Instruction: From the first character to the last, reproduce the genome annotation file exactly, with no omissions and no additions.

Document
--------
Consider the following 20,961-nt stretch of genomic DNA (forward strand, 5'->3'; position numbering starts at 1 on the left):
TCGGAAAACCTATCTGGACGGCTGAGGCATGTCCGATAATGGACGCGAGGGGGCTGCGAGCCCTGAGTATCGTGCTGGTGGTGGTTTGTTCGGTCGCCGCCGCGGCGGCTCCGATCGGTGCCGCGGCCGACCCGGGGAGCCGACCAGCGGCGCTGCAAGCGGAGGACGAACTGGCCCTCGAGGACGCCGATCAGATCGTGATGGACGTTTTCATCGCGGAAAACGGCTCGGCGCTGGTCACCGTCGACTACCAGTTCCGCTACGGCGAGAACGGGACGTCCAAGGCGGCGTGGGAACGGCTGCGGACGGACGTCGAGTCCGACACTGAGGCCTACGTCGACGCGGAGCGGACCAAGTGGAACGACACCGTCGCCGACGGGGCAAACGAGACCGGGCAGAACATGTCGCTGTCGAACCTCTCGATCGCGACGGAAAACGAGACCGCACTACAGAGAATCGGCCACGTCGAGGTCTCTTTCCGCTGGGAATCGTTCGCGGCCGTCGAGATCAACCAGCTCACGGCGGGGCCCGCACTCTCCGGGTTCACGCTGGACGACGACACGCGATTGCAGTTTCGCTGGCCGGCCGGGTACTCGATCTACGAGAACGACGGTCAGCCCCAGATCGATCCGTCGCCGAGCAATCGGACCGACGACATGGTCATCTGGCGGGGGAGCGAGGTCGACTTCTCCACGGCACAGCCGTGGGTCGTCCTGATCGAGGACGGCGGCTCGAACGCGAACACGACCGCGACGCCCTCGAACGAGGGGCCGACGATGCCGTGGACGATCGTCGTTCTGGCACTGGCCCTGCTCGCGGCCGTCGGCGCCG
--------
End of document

Consider the following 20,961-nt stretch of genomic DNA (forward strand, 5'->3'; position numbering starts at 1 on the left):
TCGGAAAACCTATCTGGACGGCTGAGGCATGTCCGATAATGGACGCGAGGGGGCTGCGAGCCCTGAGTATCGTGCTGGTGGTGGTTTGTTCGGTCGCCGCCGCGGCGGCTCCGATCGGTGCCGCGGCCGACCCGGGGAGCCGACCAGCGGCGCTGCAAGCGGAGGACGAACTGGCCCTCGAGGACGCCGATCAGATCGTGATGGACGTTTTCATCGCGGAAAACGGCTCGGCGCTGGTCACCGTCGACTACCAGTTCCGCTACGGCGAGAACGGGACGTCCAAGGCGGCGTGGGAACGGCTGCGGACGGACGTCGAGTCCGACACTGAGGCCTACGTCGACGCGGAGCGGACCAAGTGGAACGACACCGTCGCCGACGGGGCAAACGAGACCGGGCAGAACATGTCGCTGTCGAACCTCTCGATCGCGACGGAAAACGAGACCGCACTACAGAGAATCGGCCACGTCGAGGTCTCTTTCCGCTGGGAATCGTTCGCGGCCGTCGAGATCAACCAGCTCACGGCGGGGCCCGCACTCTCCGGGTTCACGCTGGACGACGACACGCGATTGCAGTTTCGCTGGCCGGCCGGGTACTCGATCTACGAGAACGACGGTCAGCCCCAGATCGATCCGTCGCCGAGCAATCGGACCGACGACATGGTCATCTGGCGGGGGAGCGAGGTCGACTTCTCCACGGCACAGCCGTGGGTCGTCCTGATCGAGGACGGCGGCTCGAACGCGAACACGACCGCGACGCCCTCGAACGAGGGGCCGACGATGCCGTGGACGATCGTCGTTCTGGCACTGGCCCTGCTCGCGGCCGTCGGCGCCG